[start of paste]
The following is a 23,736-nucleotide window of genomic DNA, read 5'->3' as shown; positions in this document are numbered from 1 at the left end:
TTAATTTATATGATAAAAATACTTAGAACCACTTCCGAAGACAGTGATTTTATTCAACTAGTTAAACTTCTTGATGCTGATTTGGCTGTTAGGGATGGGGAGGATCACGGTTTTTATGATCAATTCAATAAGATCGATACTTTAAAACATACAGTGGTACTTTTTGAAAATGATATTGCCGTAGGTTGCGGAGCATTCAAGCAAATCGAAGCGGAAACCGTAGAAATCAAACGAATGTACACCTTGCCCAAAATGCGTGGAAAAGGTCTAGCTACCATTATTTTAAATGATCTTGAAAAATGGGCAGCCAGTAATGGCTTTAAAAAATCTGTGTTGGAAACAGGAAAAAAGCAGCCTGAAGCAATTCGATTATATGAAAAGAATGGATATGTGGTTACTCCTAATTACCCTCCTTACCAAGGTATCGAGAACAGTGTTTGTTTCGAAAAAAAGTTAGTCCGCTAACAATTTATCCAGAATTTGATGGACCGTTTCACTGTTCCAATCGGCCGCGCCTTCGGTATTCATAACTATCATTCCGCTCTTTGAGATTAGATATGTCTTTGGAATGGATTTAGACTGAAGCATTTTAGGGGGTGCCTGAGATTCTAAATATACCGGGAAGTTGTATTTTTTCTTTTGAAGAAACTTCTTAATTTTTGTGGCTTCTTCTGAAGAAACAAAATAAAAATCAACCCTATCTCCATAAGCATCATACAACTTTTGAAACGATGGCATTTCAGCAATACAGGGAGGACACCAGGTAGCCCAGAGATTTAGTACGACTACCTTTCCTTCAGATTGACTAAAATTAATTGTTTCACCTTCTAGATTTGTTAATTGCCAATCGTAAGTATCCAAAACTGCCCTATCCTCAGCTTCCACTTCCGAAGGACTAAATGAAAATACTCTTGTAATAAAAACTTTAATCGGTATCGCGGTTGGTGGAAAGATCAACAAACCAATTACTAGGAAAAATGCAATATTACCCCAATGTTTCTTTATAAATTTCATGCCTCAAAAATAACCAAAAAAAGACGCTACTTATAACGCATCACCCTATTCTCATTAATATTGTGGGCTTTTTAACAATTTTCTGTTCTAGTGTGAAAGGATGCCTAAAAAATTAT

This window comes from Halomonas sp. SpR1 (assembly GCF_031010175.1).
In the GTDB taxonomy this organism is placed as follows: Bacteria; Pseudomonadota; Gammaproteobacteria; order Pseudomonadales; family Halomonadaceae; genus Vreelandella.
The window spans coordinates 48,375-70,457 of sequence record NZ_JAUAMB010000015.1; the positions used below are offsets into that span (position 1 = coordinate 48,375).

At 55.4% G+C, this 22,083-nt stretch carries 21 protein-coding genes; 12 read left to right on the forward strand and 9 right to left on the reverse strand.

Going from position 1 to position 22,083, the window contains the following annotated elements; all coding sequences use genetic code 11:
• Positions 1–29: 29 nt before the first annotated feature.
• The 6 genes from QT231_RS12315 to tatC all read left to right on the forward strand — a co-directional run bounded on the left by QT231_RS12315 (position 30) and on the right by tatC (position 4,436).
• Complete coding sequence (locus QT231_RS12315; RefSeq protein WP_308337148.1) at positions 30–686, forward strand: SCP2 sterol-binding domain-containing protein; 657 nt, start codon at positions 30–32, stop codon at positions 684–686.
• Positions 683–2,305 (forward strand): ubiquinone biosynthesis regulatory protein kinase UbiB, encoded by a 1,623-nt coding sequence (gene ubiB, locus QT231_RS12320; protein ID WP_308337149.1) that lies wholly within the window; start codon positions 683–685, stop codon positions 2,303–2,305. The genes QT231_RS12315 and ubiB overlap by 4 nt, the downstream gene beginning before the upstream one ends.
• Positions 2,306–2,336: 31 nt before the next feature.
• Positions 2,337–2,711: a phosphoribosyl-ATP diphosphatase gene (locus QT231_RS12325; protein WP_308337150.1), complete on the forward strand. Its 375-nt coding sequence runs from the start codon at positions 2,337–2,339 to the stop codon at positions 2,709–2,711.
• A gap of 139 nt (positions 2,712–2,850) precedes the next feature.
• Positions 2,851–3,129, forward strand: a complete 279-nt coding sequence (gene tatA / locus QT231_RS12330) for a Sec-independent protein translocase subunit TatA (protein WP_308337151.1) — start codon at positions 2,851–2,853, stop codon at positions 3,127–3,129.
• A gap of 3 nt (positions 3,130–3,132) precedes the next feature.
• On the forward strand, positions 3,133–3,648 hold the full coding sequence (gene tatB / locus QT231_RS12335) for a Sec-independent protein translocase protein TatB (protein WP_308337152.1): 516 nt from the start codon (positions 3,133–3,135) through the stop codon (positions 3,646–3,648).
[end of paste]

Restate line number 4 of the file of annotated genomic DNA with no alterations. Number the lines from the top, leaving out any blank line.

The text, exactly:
In the GTDB taxonomy this organism is placed as follows: Bacteria; Pseudomonadota; Gammaproteobacteria; order Pseudomonadales; family Halomonadaceae; genus Vreelandella.